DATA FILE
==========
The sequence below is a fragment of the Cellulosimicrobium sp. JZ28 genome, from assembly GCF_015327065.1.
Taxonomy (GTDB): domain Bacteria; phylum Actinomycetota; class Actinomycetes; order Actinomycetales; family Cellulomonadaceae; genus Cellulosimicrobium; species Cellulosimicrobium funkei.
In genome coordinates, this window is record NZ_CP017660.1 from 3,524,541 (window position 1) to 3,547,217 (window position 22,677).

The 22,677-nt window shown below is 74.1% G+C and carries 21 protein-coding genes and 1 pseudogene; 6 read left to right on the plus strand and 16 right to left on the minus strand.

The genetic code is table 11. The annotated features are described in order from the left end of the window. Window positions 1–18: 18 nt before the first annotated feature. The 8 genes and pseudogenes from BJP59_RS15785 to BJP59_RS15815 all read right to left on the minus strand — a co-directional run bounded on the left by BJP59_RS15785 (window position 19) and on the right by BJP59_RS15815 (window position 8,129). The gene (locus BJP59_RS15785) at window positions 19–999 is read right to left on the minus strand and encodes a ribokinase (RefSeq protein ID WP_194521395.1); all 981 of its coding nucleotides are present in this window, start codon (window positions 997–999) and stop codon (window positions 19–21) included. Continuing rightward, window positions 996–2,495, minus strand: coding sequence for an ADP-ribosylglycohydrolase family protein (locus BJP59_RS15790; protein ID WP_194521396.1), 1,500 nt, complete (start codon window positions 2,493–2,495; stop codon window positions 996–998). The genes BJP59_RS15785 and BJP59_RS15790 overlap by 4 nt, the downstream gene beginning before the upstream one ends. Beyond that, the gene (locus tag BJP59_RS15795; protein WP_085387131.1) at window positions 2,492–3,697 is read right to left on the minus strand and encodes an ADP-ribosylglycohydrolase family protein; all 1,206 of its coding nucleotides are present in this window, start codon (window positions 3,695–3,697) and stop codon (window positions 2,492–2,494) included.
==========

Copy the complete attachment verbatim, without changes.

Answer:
The sequence below is a fragment of the Cellulosimicrobium sp. JZ28 genome, from assembly GCF_015327065.1.
Taxonomy (GTDB): domain Bacteria; phylum Actinomycetota; class Actinomycetes; order Actinomycetales; family Cellulomonadaceae; genus Cellulosimicrobium; species Cellulosimicrobium funkei.
In genome coordinates, this window is record NZ_CP017660.1 from 3,524,541 (window position 1) to 3,547,217 (window position 22,677).

The 22,677-nt window shown below is 74.1% G+C and carries 21 protein-coding genes and 1 pseudogene; 6 read left to right on the plus strand and 16 right to left on the minus strand.

The genetic code is table 11. The annotated features are described in order from the left end of the window. Window positions 1–18: 18 nt before the first annotated feature. The 8 genes and pseudogenes from BJP59_RS15785 to BJP59_RS15815 all read right to left on the minus strand — a co-directional run bounded on the left by BJP59_RS15785 (window position 19) and on the right by BJP59_RS15815 (window position 8,129). The gene (locus BJP59_RS15785) at window positions 19–999 is read right to left on the minus strand and encodes a ribokinase (RefSeq protein ID WP_194521395.1); all 981 of its coding nucleotides are present in this window, start codon (window positions 997–999) and stop codon (window positions 19–21) included. Continuing rightward, window positions 996–2,495, minus strand: coding sequence for an ADP-ribosylglycohydrolase family protein (locus BJP59_RS15790; protein ID WP_194521396.1), 1,500 nt, complete (start codon window positions 2,493–2,495; stop codon window positions 996–998). The genes BJP59_RS15785 and BJP59_RS15790 overlap by 4 nt, the downstream gene beginning before the upstream one ends. Beyond that, the gene (locus tag BJP59_RS15795; protein WP_085387131.1) at window positions 2,492–3,697 is read right to left on the minus strand and encodes an ADP-ribosylglycohydrolase family protein; all 1,206 of its coding nucleotides are present in this window, start codon (window positions 3,695–3,697) and stop codon (window positions 2,492–2,494) included.